People chant to drums during a rally by Social Movements for Democracy at a camp set up by supporters of President Dilma Rousseff in Brasilia, Brazil. Saturday, April 16, 2016. AP Photo/Felipe Dana.
There is no doubt that the dynamics of society are changing in the 21st century. New ways of producing, consuming, communicating and relating are being added to the known, traditional forms. New ways of thinking about distribution and access. And new ways of thinking about intermediation and participation.
Worldwide, this shows in growing dissatisfaction with the political process and the limits of democracy as we know it. The characteristics of democracy in Latin America are linked to its historical formation and generate limits of its own to the participation demands of a dynamic 21st century society in transformation.
We know that democracy in the region is far from being consolidated. Not because there is a threat of military coups or openly autocratic regimes, but because of the weakening of institutions, the threats to fundamental rights, a curtailment of liberties, and the kidnapping of power by the economic and political elites, and by organized crime.
In this context, emerging political experimentations – in citizen participation, transparency, social control, independent media, 2.0 government, and political culture – arise in different circumstances, in different ways and with different objectives, and are beginning to define a recognizable ecosystem where new possibilities and political dynamics for the 21st century can be identified.
This is being called political innovation or civic innovation ecosystem. But we should be careful to talk about innovation, for the term can generate misperceptions. When talking about a political innovation ecosystem, we need to see the results of its immediate and tangible impact. What we are witnessing in Latin America, though, is an extensive series of experiments that still fail to overcome the political crises and update democracy for the 21st century. Experimentation is a condition for innovation.
A series of articles to understand the scope and impact of political experimentation in the region
We need to observe more closely the emerging experiments in Latin America, in order to be able to understand their scope and impact, their challenges and potential, and to improve the diagnosis on the latent (or emerging) state of a more in-depth democracy in Latin America .
To this end, an alliance between UPDATE (a Brazilian project aiming to understand these emerging practices of political participation in Latin America) and DemocraciaAbierta has commissioned a series of articles we have entitled "Democracy and experiments in Latin America", inviting key actors of these experiments, funders, experts and people interested in the subject to share insights and deepen the discussion on the subject.
Our goal is, on the one hand, to describe in more detail the emerging political experiments and, on the other, to establish a link between their practice and a deeper discussion about the context of democracy in Latin America.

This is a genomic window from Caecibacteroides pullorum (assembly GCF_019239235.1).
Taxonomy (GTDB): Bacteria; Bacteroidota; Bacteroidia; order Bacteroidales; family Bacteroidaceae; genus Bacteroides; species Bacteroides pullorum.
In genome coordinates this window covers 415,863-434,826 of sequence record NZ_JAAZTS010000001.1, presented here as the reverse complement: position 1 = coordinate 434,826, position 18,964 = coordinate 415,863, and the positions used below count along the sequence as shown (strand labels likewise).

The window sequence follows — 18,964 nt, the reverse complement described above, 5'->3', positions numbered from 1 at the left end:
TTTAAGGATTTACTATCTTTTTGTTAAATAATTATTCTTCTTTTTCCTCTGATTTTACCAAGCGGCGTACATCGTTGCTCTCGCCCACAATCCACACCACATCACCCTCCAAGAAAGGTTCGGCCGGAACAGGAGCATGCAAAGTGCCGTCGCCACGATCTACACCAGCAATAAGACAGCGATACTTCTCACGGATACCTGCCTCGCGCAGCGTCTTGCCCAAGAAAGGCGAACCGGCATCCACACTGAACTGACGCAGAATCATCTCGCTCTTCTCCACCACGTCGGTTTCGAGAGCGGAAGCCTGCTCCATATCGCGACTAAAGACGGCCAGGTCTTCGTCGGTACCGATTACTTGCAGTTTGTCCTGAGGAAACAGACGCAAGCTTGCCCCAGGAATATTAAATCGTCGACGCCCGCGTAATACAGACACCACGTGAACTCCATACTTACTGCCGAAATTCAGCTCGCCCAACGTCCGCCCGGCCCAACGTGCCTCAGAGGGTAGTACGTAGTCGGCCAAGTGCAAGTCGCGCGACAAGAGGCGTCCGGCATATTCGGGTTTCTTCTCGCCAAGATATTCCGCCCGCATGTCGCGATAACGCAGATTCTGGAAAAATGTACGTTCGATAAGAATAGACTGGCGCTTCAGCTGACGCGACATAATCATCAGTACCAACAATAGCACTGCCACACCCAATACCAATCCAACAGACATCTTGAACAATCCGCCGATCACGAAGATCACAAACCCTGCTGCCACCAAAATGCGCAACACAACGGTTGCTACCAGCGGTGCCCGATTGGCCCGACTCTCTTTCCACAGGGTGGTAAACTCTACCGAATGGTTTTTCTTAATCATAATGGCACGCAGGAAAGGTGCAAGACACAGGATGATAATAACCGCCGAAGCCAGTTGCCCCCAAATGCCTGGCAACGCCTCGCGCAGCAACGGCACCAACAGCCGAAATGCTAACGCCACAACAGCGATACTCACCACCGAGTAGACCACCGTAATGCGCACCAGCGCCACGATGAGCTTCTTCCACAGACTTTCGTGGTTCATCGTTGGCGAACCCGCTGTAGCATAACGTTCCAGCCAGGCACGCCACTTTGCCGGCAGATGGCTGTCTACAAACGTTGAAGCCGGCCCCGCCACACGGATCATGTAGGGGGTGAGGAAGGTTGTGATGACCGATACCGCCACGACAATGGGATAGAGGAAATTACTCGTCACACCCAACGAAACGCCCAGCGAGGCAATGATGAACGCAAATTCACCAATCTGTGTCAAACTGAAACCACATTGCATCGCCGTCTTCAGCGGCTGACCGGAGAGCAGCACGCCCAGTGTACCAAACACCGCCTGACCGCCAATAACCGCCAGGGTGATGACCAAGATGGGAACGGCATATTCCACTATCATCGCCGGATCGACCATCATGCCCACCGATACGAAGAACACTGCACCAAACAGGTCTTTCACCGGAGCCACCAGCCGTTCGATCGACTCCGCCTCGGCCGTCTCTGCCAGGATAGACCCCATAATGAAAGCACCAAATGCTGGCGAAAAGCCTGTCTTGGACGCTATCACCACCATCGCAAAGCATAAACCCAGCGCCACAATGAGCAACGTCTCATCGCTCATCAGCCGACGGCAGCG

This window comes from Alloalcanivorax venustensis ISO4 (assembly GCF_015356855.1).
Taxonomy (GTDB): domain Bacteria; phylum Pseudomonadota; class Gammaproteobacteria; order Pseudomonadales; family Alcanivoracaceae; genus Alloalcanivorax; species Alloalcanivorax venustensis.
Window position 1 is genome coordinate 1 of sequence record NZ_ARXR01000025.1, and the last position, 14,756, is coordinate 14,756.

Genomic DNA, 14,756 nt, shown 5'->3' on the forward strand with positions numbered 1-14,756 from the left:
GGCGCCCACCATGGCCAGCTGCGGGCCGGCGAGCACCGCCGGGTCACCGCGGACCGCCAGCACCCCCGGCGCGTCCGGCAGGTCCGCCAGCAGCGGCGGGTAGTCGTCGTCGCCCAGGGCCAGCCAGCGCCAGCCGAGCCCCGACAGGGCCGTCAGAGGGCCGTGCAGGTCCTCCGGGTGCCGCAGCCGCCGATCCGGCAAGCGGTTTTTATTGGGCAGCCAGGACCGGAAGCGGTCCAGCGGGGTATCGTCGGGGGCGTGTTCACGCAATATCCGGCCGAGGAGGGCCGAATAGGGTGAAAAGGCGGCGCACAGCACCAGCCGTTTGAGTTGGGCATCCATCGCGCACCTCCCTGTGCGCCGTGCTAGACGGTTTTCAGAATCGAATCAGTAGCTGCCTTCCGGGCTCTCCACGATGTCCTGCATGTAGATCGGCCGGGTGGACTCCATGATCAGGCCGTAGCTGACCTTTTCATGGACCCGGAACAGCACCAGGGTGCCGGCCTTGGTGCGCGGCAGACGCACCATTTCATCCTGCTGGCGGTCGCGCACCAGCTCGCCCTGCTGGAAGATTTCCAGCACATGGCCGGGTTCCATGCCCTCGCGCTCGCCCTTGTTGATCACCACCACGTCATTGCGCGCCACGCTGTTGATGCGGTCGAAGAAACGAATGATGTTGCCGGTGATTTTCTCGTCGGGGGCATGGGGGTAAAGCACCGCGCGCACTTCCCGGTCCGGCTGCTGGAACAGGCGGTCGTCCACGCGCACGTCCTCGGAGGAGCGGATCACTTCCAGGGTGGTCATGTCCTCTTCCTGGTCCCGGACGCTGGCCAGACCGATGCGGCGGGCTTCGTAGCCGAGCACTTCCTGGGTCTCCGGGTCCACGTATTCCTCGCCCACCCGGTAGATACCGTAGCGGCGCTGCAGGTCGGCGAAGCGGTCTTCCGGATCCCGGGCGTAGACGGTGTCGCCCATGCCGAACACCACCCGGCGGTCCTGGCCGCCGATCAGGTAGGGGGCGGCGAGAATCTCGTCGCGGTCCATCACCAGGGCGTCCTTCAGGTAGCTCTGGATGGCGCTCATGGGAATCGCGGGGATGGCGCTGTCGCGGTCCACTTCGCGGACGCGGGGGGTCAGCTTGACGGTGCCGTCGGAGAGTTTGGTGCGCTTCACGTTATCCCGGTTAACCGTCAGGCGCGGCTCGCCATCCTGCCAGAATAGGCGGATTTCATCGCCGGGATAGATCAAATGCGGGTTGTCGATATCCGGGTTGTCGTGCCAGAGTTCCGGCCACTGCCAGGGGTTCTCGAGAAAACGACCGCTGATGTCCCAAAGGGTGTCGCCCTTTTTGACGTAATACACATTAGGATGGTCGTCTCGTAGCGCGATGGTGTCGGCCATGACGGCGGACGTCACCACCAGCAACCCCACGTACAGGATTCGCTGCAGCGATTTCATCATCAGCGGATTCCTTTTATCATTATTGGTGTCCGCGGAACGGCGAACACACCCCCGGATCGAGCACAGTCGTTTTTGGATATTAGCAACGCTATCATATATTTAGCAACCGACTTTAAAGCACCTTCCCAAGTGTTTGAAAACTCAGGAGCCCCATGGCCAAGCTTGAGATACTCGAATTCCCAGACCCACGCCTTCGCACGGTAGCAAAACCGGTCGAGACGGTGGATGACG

The questions that the series seeks to answer lie in three main areas of debate. First, we shall look for more elements defining the emerging ecosystem of political practices. Second, we shall try to identify the specificity of a Latin American vision, and the constraints and opportunities at the regional level. And third, we shall observe the interaction of these experiments with the current democratic institutions.
In these three areas, a number of questions and issues are to be addressed: What does this emerging ecosystem of political practices consist of, and what are the challenges to be faced and the priorities to be set, in order to strengthen it? How to move forward to recognition of this ecosystem by its members and the different actors in the political arena and civil society?
It will be useful to identify and describe instances which can showcase the field, and answer key questions such as the role of technology in politics, and that of culture and the new languages. We shall also examine the ways of measuring the impact of initiatives, their funding channels, the difficulties they face to ensure their sustainability, and the role of funders.
On the other hand, we need to include a Latin American vision. It is this sense we shall address the question of what are the common elements of democracies in the region. An important aspect will be to examine the transition from a local context to a regional vision, what flows are generated, and how much influence these practices have on the inheritance of the political formation of the region: oligarchic structures, inequality, cultural diversity, political traditions.
Finally, to round off our review of political experimentation in the region, it will be important to examine how and to what extent these practices interact with the traditional political actors (unions, NGOs). Knowing how the established powers relate to the emerging practices will help us to complete the picture and have a better view of the actual and potential impact of these experiments and possible innovations in the political development of each country, and in the region as a whole.
Something is happening in the field of politics in Latin America. While we see the structural problems the political system is showing, the observation of this emerging ecosystem, this laboratory of political experiments, allows us to imagine a next step forward for democracy in the region.